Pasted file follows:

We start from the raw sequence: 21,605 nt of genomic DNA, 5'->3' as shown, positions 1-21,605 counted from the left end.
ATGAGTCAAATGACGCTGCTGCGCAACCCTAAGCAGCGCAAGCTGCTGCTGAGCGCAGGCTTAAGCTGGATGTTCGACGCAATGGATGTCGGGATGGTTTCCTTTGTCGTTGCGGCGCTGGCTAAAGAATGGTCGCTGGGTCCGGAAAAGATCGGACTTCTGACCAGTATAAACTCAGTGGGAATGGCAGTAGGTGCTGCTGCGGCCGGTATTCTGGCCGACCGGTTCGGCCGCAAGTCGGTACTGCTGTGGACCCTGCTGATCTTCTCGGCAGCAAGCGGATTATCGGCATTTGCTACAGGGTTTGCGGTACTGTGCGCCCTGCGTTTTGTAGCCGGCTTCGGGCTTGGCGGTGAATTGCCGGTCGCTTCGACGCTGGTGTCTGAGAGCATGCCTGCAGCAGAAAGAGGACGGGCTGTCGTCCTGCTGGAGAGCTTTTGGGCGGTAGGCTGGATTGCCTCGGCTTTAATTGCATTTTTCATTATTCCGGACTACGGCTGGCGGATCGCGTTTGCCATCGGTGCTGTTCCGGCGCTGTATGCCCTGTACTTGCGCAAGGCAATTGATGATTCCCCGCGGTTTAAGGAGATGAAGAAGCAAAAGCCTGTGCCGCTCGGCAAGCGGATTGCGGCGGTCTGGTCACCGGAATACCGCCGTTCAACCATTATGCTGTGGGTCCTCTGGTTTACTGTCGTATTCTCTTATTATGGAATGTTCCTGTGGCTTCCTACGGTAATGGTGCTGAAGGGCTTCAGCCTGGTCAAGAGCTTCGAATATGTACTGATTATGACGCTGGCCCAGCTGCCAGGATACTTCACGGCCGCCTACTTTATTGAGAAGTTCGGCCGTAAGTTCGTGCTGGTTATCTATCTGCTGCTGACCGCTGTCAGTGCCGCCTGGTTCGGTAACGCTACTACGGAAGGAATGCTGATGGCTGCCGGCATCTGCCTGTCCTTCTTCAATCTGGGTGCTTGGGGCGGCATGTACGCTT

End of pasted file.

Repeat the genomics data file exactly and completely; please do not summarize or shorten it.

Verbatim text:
We start from the raw sequence: 21,605 nt of genomic DNA, 5'->3' as shown, positions 1-21,605 counted from the left end.
ATGAGTCAAATGACGCTGCTGCGCAACCCTAAGCAGCGCAAGCTGCTGCTGAGCGCAGGCTTAAGCTGGATGTTCGACGCAATGGATGTCGGGATGGTTTCCTTTGTCGTTGCGGCGCTGGCTAAAGAATGGTCGCTGGGTCCGGAAAAGATCGGACTTCTGACCAGTATAAACTCAGTGGGAATGGCAGTAGGTGCTGCTGCGGCCGGTATTCTGGCCGACCGGTTCGGCCGCAAGTCGGTACTGCTGTGGACCCTGCTGATCTTCTCGGCAGCAAGCGGATTATCGGCATTTGCTACAGGGTTTGCGGTACTGTGCGCCCTGCGTTTTGTAGCCGGCTTCGGGCTTGGCGGTGAATTGCCGGTCGCTTCGACGCTGGTGTCTGAGAGCATGCCTGCAGCAGAAAGAGGACGGGCTGTCGTCCTGCTGGAGAGCTTTTGGGCGGTAGGCTGGATTGCCTCGGCTTTAATTGCATTTTTCATTATTCCGGACTACGGCTGGCGGATCGCGTTTGCCATCGGTGCTGTTCCGGCGCTGTATGCCCTGTACTTGCGCAAGGCAATTGATGATTCCCCGCGGTTTAAGGAGATGAAGAAGCAAAAGCCTGTGCCGCTCGGCAAGCGGATTGCGGCGGTCTGGTCACCGGAATACCGCCGTTCAACCATTATGCTGTGGGTCCTCTGGTTTACTGTCGTATTCTCTTATTATGGAATGTTCCTGTGGCTTCCTACGGTAATGGTGCTGAAGGGCTTCAGCCTGGTCAAGAGCTTCGAATATGTACTGATTATGACGCTGGCCCAGCTGCCAGGATACTTCACGGCCGCCTACTTTATTGAGAAGTTCGGCCGTAAGTTCGTGCTGGTTATCTATCTGCTGCTGACCGCTGTCAGTGCCGCCTGGTTCGGTAACGCTACTACGGAAGGAATGCTGATGGCTGCCGGCATCTGCCTGTCCTTCTTCAATCTGGGTGCTTGGGGCGGCATGTACGCTT